Virtualization and GIS

GIS, Virtualization, and Environmental Uncertainty – Part I

Changes in international business since the past few decades have brought greater internationalization and integration. The term globalization captured these changes with considerable impact in increased cross-border movements of goods, services, capital, technology, and people. Based on global integration and local responsiveness dimensions, four forms of organizations are used to manage international business: global, international, multidomestic, and transnational corporations.


This post focuses on Global Corporations (GCs). GCs prefer to market a standardized product worldwide for economical reasons while moving concentration of production, marketing, research and development activities to a few favorable locations. The issues around the expansion of business to a global level relate to the external environment of the organization as well as its internal environment.


The management of external environmental uncertainty is critical for the success of global corporations. The major sources of uncertainty in the external environment are the number of different forces that firms have to manage, the degree to which the external environment is changing, the resources available in the environment, and business continuity management of Global Information Systems (GIS).


GIS drive the information society and enables knowledge workers to connect and communicate in ways that drastically change their work.  Four main factors that generally influence decisions each organization make in designing and pursuing its GIS are: (a) interoperability, (b) total cost of ownership, (c) security, and (d) transparency and public right to information.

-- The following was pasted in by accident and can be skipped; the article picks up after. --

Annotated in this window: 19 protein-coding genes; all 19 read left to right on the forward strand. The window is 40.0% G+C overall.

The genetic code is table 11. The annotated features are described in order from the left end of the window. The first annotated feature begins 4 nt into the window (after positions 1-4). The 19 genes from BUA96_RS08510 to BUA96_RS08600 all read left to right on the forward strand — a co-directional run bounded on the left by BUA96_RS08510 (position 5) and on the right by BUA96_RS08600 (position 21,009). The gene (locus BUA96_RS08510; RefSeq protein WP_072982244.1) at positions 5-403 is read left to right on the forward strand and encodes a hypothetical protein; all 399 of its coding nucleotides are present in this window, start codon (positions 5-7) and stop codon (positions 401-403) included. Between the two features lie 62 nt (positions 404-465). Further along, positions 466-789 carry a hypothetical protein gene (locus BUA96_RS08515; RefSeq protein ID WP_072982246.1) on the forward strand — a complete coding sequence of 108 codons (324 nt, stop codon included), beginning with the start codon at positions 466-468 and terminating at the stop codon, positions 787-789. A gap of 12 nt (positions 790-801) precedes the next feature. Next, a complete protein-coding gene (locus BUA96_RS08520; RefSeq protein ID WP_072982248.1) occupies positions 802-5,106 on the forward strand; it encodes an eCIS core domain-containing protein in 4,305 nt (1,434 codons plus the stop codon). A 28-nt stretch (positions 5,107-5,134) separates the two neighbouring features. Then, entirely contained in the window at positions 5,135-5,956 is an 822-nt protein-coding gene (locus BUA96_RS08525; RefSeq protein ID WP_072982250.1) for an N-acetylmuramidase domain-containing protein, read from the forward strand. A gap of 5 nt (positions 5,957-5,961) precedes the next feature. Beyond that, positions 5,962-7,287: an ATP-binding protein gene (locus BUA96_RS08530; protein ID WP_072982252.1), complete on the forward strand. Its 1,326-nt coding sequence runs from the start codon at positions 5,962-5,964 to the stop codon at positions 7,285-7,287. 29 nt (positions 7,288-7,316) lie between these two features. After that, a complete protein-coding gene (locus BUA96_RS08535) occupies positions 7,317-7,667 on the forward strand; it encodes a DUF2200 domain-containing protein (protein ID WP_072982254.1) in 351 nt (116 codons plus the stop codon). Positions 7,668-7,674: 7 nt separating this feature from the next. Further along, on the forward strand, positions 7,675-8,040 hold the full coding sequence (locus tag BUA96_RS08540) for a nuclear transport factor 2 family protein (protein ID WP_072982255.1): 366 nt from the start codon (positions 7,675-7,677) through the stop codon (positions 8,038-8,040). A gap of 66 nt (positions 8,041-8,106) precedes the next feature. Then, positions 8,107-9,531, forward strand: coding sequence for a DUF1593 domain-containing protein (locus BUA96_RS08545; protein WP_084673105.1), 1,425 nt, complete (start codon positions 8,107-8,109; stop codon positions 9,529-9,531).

Recent earthquakes in Haiti and Chile, the violent European windstorm Xynthia, or hurricane Katrina in New Orleans (U.S.) are reminders to business and IT managers that preparedness to protect critical information systems and data against natural and man-made disasters, swift response, and quick recovery are necessary tools to assure business continuity.


Business continuity planning is about having plans and procedures in place to recover key business processes after a disaster. Participants in a recent business continuity management survey perceived failure of computer hardware or software and data loss as the highest risk to business disruption, with 21% of the executives stating that natural disasters such as storms, floods, and earthquakes were of particular concern. Disasters are not just restricted to fire, flood, and other causes of property damage; they can equally result from more mundane problems such as labor strikes, hardware, or software malfunctions. 


Virtualization, business impact analysis, redundancy, and offsite data centers are various approaches to ensure business continuity. Virtualization (or virtual machine technology) refers to a framework or methodology of dividing the resources of a computer into multiple execution environments, by applying one or more concepts or technologies such as hardware and software partitioning, time-sharing, partial or complete machine simulation, emulation, quality of service, and many others.